The digital-imaging camera 30 views the surface of the base substrate 12 to locate the knuckles formed where the yarns in one direction of the base substrate 12 weave over those in the other direction. In the weaving process these cross-over points, while being located very close to predetermined or regular intervals, depending upon the weave pattern, do, however, vary. Accordingly, merely attempting to deposit the polymeric resin material at discrete intervals will not insure that all, or the desired number of cross-over points will receive the deposit. Accordingly, a comparison between the actual surface and its desired appearance are made by a fast pattern recognizer (FPR) processor operating in conjunction with the digital-imaging camera 30 in real time. The FPR processor signals the piezojet array 32 to deposit polymeric resin material onto the locations requiring it to match the desired appearance. In the present invention, the polymeric resin material is deposited onto the knuckles on the backside of the fabric to build up discrete, discontinuous deposits of the polymeric resin material thereon. Alternatively, it is deposited onto valleys between knuckles, or onto two or more consecutive knuckles aligned in the machine or cross-machine direction and onto the valleys in between. Essentially, the deposits are provided to separate the backside of the fabric from a dryer cylinder or turning roll so that air, carried by the backside of the fabric into a compression wedge, can escape in both the lengthwise and crosswise directions along the surface of the backside instead of being forced through the fabric, where it would cause “drop off”. Ideally, the deposits are built up gradually through the deposition of droplets of polymeric resin material from the piezojets in multiple passes by piezojet array 32 to attain a height above the knuckle in a nominal range from 0.5 mm to 1.0 mm, so as to separate the backside of the fabric from a dryer cylinder or turning roll by that amount. Multiple passes by piezojet array 32 allow the shapes of the deposits to be carefully controlled so as not to affect the permeability of the dryer fabric. That is to say by depositing the droplets in a repeating pattern, that being by layering one droplet on the top of the next, the height or z-direction of the polymer resin material on the base substrate 12 is controlled and may be uniform, varied or otherwise adjusted as desired. Further, some of the individual piezojets in the piezojet array may be used to deposit one polymeric resin material, while others may be used to deposit a different polymeric resin material, to produce a surface having microregions of more than one type of polymeric resin material. Such accuracy in depositing may avoid the step of grinding or abrading to obtain a monoplanar surface across the polymeric resin material deposited. Of course, a grinding or abrading step may also be done, if so desired.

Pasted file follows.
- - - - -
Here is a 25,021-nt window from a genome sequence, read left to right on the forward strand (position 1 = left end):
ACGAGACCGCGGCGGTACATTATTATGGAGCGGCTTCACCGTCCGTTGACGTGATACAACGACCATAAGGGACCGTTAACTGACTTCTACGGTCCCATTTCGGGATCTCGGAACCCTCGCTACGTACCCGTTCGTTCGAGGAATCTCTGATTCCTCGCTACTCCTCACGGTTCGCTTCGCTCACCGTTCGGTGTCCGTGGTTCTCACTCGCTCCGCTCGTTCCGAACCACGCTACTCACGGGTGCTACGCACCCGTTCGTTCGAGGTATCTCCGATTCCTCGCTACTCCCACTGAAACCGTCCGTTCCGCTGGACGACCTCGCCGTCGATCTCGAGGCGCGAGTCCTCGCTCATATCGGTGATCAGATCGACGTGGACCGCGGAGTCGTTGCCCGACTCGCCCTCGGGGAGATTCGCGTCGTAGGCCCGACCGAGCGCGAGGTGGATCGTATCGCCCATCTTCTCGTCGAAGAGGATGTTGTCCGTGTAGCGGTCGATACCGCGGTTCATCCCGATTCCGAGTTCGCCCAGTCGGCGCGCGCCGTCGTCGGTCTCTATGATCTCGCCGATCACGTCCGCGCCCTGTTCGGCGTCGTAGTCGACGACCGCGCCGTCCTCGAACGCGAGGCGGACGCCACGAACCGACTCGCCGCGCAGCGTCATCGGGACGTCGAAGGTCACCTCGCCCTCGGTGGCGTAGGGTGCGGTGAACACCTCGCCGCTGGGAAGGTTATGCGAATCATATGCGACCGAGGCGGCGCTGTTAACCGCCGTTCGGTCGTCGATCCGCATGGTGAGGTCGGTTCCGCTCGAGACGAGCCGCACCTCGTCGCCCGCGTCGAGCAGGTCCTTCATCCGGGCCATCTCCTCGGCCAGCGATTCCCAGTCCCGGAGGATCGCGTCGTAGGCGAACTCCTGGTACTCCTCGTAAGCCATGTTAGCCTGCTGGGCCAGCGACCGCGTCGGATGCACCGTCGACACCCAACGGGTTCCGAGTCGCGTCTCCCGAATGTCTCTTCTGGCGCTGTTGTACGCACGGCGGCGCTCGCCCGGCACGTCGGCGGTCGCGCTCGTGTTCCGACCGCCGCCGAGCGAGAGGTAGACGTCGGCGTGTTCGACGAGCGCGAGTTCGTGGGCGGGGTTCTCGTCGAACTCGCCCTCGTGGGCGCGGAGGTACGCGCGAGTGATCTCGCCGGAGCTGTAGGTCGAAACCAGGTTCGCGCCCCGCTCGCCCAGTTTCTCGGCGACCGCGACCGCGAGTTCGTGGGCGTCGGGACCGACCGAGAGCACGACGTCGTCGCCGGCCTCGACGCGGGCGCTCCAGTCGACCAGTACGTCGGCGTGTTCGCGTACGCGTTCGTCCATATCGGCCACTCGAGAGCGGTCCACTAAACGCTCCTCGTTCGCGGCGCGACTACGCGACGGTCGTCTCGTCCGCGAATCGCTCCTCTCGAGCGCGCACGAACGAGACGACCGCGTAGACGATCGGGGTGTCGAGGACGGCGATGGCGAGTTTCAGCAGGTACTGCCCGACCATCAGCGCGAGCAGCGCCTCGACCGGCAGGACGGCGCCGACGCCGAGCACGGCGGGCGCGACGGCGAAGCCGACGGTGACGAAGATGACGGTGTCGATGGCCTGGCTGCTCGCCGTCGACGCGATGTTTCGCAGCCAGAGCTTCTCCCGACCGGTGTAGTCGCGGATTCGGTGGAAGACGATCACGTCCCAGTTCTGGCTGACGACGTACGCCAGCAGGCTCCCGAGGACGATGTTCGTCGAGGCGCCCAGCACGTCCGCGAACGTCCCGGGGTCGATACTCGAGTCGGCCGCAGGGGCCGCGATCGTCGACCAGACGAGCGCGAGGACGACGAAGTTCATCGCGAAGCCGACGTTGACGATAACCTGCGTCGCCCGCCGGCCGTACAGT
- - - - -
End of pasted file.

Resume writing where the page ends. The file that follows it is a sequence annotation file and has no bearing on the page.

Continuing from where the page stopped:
As in optional polymer deposition station 14, a piezojet check station 34 is provided at one end of the transverse rails 26,28 for testing the flow of material from each piezojet. There, each piezojet in the piezojet array 32 can be purged and cleaned to restore operation automatically to any malfunctioning piezojet unit.
In the third station, the optional setting station 36, transverse rails 38,40 support a setting device 42, which may be required to set the polymeric resin material being used. The setting device 42 may be a heat source, for example, an infrared, hot air, microwave or laser source; cold air; or an ultraviolet or visible-light source, the choice being governed by the requirements of the polymeric resin material being used.
Finally, the fourth and last station is the optional grinding station 44, where an appropriate abrasive is used to provide any polymeric resin material above the surface plane of the base substrate 12 with a uniform thickness. The optional grinding station 44 may comprise a roll having an abrasive surface, and another roll or backing surface on the other side of the base substrate 12 to ensure that the grinding will result in a uniform thickness.
As an example, reference is now made to
The backside 56 of the dryer fabric 50 is the underside thereof in the views shown in
To their advantage, the deposits 60, which, in a sense, form a discontinuous coating on the backside 56 of the dryer fabric 50, have no effect on the bending properties of the dryer fabric 50, as, lying discontinuously on the surface, they affect neither the stiffness of the dryer fabric 50, nor the location of its neutral axis of bending.
In an alternate embodiment of the present invention, the optional polymer deposition station 14, the imaging/repair station 24, and the optional setting station 36 may be adapted to produce a fabric from the base substrate 12 according to a spiral technique, rather than by indexing in the cross-machine direction as described above. In a spiral technique, the optional polymer deposition station 14, the imaging/precise polymer deposition station 24, and the optional setting station 36 start at one edge of the base substrate 12, for example, the left-hand edge in